The relationships developed between all the participants within this program were quite amazing. Very quickly we learned that vulnerability is not just ok but seen as an endearing quality. People opened up early in the program allowing strong relationships to develop from the first workshop.

It was not coincidental that I was partnered with Alex, an enthusiastic young fella pursuing a project in an area of river management that I was already passionate about. That helped us easily communicate the issues and solutions, however, there were a number of other partnerships that paired people from very different fields, but they too worked really well together.

This program brought together some very special people that show passion and enthusiasm in the waterways industry. Thanks to this Twinning Program, we are armed with new skills and relationships that will help us all make a real difference to our waterways.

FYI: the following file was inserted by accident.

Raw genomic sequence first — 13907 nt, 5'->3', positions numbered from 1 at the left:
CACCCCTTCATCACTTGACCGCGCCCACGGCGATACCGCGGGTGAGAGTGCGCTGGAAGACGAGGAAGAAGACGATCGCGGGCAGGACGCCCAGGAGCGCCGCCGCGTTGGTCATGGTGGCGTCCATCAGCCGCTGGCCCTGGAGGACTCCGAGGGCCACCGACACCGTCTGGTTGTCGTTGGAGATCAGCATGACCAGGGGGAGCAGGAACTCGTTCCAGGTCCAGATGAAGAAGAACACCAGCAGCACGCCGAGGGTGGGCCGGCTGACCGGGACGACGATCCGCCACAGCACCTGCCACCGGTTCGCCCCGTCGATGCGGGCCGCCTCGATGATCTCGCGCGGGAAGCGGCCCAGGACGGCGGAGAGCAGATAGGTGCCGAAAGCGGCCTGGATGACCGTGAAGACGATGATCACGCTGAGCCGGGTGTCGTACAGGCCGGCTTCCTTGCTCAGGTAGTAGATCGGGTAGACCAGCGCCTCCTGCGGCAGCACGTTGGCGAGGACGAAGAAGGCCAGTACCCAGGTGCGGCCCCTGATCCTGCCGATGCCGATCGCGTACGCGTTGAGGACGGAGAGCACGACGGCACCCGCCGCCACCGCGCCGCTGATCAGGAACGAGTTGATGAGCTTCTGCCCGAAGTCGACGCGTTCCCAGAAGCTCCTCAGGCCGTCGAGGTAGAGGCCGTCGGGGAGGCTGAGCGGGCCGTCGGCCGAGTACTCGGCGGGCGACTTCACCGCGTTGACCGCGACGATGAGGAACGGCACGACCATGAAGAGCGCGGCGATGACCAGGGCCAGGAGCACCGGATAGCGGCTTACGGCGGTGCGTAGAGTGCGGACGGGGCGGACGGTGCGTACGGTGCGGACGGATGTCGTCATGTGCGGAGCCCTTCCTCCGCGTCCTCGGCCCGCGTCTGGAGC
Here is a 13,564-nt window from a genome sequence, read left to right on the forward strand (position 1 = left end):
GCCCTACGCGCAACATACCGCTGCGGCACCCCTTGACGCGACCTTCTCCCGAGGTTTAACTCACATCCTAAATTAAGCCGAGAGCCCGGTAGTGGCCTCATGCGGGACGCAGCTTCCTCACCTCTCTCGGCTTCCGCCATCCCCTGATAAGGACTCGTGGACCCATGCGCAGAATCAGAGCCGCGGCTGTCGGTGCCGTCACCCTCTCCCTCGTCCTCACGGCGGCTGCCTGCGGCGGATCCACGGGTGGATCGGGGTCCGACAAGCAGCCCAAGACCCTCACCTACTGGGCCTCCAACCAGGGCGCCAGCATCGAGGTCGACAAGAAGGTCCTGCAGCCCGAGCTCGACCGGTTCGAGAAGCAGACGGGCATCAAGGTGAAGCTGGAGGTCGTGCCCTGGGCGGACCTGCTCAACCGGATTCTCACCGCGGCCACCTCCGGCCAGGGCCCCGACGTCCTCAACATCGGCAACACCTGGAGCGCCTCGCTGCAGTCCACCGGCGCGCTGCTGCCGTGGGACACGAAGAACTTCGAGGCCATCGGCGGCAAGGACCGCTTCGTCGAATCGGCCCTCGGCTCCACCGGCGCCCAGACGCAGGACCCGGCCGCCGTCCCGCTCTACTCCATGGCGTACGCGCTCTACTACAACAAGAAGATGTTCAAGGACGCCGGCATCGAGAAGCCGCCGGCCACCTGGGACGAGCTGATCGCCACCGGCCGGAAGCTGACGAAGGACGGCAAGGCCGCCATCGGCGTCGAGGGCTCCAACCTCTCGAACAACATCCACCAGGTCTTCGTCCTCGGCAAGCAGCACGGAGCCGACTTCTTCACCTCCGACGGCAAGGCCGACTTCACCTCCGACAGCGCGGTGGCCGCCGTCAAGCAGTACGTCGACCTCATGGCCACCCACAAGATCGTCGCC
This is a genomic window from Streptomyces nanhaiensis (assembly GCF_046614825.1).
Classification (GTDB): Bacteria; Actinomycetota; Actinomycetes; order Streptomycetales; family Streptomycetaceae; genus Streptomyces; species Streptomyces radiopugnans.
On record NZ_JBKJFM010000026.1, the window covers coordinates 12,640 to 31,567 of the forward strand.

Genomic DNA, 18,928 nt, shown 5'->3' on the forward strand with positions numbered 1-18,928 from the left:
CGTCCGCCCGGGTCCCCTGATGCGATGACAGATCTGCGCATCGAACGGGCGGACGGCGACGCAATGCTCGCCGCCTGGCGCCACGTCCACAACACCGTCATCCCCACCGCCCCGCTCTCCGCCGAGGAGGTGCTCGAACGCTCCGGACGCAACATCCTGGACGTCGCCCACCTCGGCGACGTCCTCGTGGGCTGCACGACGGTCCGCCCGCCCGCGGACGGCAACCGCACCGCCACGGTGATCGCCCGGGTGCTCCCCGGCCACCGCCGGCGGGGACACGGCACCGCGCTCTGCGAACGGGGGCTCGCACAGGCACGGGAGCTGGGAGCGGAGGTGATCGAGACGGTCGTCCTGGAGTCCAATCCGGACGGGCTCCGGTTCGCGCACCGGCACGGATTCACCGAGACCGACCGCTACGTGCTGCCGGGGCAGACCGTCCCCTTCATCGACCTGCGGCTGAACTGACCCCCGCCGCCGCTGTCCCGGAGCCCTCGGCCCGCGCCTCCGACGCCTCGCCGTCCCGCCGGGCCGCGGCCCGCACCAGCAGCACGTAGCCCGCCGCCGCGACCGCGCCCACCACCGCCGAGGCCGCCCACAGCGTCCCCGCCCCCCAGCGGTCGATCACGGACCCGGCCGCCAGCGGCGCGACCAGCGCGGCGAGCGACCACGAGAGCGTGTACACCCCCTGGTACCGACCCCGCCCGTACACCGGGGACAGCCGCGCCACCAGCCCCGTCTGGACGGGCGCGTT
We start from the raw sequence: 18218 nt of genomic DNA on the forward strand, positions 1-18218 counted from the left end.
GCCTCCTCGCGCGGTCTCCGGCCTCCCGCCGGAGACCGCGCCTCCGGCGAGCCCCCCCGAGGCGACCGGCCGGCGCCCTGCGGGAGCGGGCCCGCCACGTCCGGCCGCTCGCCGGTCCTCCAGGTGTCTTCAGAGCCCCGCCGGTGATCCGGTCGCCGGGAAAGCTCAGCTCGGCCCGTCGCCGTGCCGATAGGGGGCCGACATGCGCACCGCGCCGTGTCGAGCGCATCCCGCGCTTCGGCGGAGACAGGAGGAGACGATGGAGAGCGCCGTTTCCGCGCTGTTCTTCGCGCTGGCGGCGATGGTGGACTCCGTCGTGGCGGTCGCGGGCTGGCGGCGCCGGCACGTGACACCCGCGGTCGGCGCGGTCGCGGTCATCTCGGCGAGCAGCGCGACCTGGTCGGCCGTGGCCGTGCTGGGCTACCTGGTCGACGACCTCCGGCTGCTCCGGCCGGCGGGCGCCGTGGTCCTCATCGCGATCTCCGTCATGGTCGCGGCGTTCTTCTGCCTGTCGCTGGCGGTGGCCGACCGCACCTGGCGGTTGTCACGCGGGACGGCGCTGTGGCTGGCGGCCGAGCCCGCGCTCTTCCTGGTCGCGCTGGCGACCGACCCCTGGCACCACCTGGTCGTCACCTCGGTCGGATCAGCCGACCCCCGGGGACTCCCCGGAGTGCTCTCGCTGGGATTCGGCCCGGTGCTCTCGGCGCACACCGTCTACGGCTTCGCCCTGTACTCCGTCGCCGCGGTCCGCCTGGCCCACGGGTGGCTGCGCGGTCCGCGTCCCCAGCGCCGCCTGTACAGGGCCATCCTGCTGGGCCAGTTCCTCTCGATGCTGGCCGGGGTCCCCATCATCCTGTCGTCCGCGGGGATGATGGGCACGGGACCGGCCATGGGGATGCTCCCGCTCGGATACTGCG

Thanks to Siwan and Jan in particular for guiding us through this program, and thanks also to Alex and all the twinners for making this such a wonderful experience.

– Jamie


Alex Lewis –
Jamie Kaye –


Join the Twinning Program

The Waterway Management Twinning Program is a structured mentoring program, focusing on improving the on-ground delivery of current Victorian riparian restoration projects. This Program provides an opportunity for the most effective approaches to be shared and adopted between all those working in waterway management across the State.